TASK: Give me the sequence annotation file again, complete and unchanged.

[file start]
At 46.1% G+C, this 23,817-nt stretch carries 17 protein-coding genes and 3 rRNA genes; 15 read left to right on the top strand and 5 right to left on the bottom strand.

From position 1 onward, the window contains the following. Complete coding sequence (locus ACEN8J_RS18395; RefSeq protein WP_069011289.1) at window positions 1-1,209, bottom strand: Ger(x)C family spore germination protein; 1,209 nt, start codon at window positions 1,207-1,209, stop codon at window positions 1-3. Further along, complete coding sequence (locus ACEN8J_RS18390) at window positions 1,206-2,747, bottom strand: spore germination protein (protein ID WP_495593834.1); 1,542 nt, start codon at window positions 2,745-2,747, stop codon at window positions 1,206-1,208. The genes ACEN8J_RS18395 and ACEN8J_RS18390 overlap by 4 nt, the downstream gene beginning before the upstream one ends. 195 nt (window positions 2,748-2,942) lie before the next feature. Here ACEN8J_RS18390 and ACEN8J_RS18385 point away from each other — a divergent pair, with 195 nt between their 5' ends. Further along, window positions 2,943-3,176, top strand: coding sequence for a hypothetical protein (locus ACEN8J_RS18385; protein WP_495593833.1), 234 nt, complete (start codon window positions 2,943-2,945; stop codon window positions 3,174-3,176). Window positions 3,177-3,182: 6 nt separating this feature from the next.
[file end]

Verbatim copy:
At 46.1% G+C, this 23,817-nt stretch carries 17 protein-coding genes and 3 rRNA genes; 15 read left to right on the top strand and 5 right to left on the bottom strand.

From position 1 onward, the window contains the following. Complete coding sequence (locus ACEN8J_RS18395; RefSeq protein WP_069011289.1) at window positions 1-1,209, bottom strand: Ger(x)C family spore germination protein; 1,209 nt, start codon at window positions 1,207-1,209, stop codon at window positions 1-3. Further along, complete coding sequence (locus ACEN8J_RS18390) at window positions 1,206-2,747, bottom strand: spore germination protein (protein ID WP_495593834.1); 1,542 nt, start codon at window positions 2,745-2,747, stop codon at window positions 1,206-1,208. The genes ACEN8J_RS18395 and ACEN8J_RS18390 overlap by 4 nt, the downstream gene beginning before the upstream one ends. 195 nt (window positions 2,748-2,942) lie before the next feature. Here ACEN8J_RS18390 and ACEN8J_RS18385 point away from each other — a divergent pair, with 195 nt between their 5' ends. Further along, window positions 2,943-3,176, top strand: coding sequence for a hypothetical protein (locus ACEN8J_RS18385; protein WP_495593833.1), 234 nt, complete (start codon window positions 2,943-2,945; stop codon window positions 3,174-3,176). Window positions 3,177-3,182: 6 nt separating this feature from the next.